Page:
Notre Dame de Paris, often known simply as Notre Dame in English, is a Gothic cathedral on the eastern half of the Île de la Cité in Paris, France, with its main entrance to the west. It is still used as a Roman Catholic cathedral and is the seat of the Archbishop of Paris. Notre Dame de Paris is widely considered one of the finest examples of French Gothic architecture. It was restored and saved from destruction by Viollet-le-Duc, one of France's most famous architects. Notre Dame translates as "Our Lady" from French.
Notre Dame de Paris was one of the first Gothic cathedrals, and its construction spanned the Gothic period. Its sculptures and stained glass show the heavy influence of naturalism, giving them a more secular look that was lacking from earlier Romanesque architecture.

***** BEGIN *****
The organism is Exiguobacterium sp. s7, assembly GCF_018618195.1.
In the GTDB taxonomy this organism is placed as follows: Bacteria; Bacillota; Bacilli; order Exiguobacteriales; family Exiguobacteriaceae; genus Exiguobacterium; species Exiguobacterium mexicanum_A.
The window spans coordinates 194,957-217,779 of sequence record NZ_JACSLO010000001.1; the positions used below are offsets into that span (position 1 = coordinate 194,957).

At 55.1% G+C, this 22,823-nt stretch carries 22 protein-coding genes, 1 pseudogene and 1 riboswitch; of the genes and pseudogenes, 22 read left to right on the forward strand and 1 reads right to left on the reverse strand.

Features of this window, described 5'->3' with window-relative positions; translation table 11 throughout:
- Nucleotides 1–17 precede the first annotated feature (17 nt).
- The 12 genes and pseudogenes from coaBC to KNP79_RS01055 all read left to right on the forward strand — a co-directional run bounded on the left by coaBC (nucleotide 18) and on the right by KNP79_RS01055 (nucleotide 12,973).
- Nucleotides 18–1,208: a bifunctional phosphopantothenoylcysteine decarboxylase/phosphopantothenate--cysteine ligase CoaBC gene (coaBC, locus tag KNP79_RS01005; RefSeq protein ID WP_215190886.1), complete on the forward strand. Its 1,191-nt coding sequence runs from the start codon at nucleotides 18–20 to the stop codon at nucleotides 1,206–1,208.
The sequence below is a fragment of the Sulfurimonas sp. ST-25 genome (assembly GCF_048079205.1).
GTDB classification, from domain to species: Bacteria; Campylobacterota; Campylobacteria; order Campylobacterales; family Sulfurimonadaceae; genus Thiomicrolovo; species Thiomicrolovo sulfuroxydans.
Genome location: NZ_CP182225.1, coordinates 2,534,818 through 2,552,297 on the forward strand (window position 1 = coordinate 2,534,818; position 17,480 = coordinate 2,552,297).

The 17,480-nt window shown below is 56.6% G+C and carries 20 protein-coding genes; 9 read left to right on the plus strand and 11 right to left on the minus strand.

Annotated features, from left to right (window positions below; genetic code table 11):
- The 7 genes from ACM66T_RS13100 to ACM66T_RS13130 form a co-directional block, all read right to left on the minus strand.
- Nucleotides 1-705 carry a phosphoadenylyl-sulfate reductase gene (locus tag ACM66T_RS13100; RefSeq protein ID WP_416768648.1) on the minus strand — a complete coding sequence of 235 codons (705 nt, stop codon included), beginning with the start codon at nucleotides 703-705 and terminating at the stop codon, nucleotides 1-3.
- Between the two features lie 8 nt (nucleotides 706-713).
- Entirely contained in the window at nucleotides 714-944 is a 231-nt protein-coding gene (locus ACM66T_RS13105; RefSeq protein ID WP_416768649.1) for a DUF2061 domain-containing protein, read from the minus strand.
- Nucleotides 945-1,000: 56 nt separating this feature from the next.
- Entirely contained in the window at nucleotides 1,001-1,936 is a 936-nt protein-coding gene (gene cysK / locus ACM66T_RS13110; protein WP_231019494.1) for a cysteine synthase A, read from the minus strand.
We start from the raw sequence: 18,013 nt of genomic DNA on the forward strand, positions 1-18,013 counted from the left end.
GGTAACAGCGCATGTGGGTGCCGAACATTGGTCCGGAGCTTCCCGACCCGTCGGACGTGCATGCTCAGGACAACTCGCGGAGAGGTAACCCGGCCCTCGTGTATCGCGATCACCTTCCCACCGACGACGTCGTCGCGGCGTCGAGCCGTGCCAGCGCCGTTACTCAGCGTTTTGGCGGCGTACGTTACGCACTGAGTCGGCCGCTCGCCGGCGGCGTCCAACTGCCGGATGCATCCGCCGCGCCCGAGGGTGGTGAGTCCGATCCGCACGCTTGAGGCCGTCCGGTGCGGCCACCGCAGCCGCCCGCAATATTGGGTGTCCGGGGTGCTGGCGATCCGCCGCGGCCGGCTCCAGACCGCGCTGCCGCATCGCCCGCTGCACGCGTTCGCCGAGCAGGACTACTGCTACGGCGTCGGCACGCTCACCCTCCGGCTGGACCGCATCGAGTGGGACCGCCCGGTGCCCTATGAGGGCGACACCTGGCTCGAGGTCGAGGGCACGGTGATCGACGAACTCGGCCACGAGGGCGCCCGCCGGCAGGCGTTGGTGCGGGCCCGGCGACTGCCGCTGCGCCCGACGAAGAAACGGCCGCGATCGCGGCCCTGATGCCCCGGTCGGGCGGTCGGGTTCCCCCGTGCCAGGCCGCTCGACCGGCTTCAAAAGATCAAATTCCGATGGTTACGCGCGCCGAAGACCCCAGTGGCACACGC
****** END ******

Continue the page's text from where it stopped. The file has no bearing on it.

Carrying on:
Notre Dame de Paris was among the first buildings in the world to use the flying buttress. The building was not originally designed to include the flying buttresses around the choir and nave. After the construction began and the thinner walls (popularized in the Gothic) grew ever higher, stress fractures began to occur as the walls pushed outward. At the end of the 18th century, during the French Revolution, many of the treasures of the cathedral were either destroyed or plundered. The statues of biblical kings of Judea (erroneously thought to be kings of France) were beheaded. Many of the heads were found during a 1977 excavation nearby and are on display at the Musée de Cluny. Only the great bells avoided being melted down, and the cathedral was dedicated first to the Cult of Reason, and to the Cult of the Supreme Being. The church interior was used as a warehouse for the storage of forage and food. It is famous for its rose stain-glass window.
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